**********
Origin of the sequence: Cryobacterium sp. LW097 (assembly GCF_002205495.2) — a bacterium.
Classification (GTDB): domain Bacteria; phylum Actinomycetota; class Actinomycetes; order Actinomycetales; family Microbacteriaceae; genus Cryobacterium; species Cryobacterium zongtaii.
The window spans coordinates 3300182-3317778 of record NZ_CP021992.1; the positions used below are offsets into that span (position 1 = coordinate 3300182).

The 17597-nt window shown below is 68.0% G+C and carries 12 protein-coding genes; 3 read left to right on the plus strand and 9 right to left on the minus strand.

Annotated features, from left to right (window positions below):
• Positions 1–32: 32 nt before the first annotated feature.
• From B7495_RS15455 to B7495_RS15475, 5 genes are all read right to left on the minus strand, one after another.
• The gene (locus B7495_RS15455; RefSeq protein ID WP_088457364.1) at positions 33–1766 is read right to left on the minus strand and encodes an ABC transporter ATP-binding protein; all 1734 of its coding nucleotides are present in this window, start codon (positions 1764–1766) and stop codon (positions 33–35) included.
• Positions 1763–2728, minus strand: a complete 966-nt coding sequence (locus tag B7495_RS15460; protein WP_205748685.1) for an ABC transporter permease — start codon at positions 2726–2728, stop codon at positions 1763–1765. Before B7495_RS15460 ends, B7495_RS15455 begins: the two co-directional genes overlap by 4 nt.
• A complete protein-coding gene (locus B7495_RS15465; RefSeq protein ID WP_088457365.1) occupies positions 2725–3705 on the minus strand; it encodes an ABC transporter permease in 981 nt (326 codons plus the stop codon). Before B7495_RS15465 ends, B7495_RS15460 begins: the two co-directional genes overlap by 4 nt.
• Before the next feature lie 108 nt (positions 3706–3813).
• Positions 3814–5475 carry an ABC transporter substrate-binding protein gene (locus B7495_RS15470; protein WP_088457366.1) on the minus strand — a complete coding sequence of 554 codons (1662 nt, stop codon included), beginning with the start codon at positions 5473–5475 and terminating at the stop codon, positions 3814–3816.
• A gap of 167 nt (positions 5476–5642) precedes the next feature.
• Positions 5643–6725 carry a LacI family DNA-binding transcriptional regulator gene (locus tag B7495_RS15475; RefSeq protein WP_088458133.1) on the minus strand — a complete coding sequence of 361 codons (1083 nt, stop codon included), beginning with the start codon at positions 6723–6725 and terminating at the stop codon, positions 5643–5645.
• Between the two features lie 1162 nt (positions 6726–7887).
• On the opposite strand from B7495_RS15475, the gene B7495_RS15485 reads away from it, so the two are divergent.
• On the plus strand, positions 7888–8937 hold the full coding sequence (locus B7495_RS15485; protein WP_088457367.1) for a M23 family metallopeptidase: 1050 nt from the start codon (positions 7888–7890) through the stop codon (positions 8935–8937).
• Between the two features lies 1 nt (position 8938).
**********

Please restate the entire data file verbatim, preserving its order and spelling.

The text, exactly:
Origin of the sequence: Cryobacterium sp. LW097 (assembly GCF_002205495.2) — a bacterium.
Classification (GTDB): domain Bacteria; phylum Actinomycetota; class Actinomycetes; order Actinomycetales; family Microbacteriaceae; genus Cryobacterium; species Cryobacterium zongtaii.
The window spans coordinates 3300182-3317778 of record NZ_CP021992.1; the positions used below are offsets into that span (position 1 = coordinate 3300182).

The 17597-nt window shown below is 68.0% G+C and carries 12 protein-coding genes; 3 read left to right on the plus strand and 9 right to left on the minus strand.

Annotated features, from left to right (window positions below):
• Positions 1–32: 32 nt before the first annotated feature.
• From B7495_RS15455 to B7495_RS15475, 5 genes are all read right to left on the minus strand, one after another.
• The gene (locus B7495_RS15455; RefSeq protein ID WP_088457364.1) at positions 33–1766 is read right to left on the minus strand and encodes an ABC transporter ATP-binding protein; all 1734 of its coding nucleotides are present in this window, start codon (positions 1764–1766) and stop codon (positions 33–35) included.
• Positions 1763–2728, minus strand: a complete 966-nt coding sequence (locus tag B7495_RS15460; protein WP_205748685.1) for an ABC transporter permease — start codon at positions 2726–2728, stop codon at positions 1763–1765. Before B7495_RS15460 ends, B7495_RS15455 begins: the two co-directional genes overlap by 4 nt.
• A complete protein-coding gene (locus B7495_RS15465; RefSeq protein ID WP_088457365.1) occupies positions 2725–3705 on the minus strand; it encodes an ABC transporter permease in 981 nt (326 codons plus the stop codon). Before B7495_RS15465 ends, B7495_RS15460 begins: the two co-directional genes overlap by 4 nt.
• Before the next feature lie 108 nt (positions 3706–3813).
• Positions 3814–5475 carry an ABC transporter substrate-binding protein gene (locus B7495_RS15470; protein WP_088457366.1) on the minus strand — a complete coding sequence of 554 codons (1662 nt, stop codon included), beginning with the start codon at positions 5473–5475 and terminating at the stop codon, positions 3814–3816.
• A gap of 167 nt (positions 5476–5642) precedes the next feature.
• Positions 5643–6725 carry a LacI family DNA-binding transcriptional regulator gene (locus tag B7495_RS15475; RefSeq protein WP_088458133.1) on the minus strand — a complete coding sequence of 361 codons (1083 nt, stop codon included), beginning with the start codon at positions 6723–6725 and terminating at the stop codon, positions 5643–5645.
• Between the two features lie 1162 nt (positions 6726–7887).
• On the opposite strand from B7495_RS15475, the gene B7495_RS15485 reads away from it, so the two are divergent.
• On the plus strand, positions 7888–8937 hold the full coding sequence (locus B7495_RS15485; protein WP_088457367.1) for a M23 family metallopeptidase: 1050 nt from the start codon (positions 7888–7890) through the stop codon (positions 8935–8937).
• Between the two features lies 1 nt (position 8938).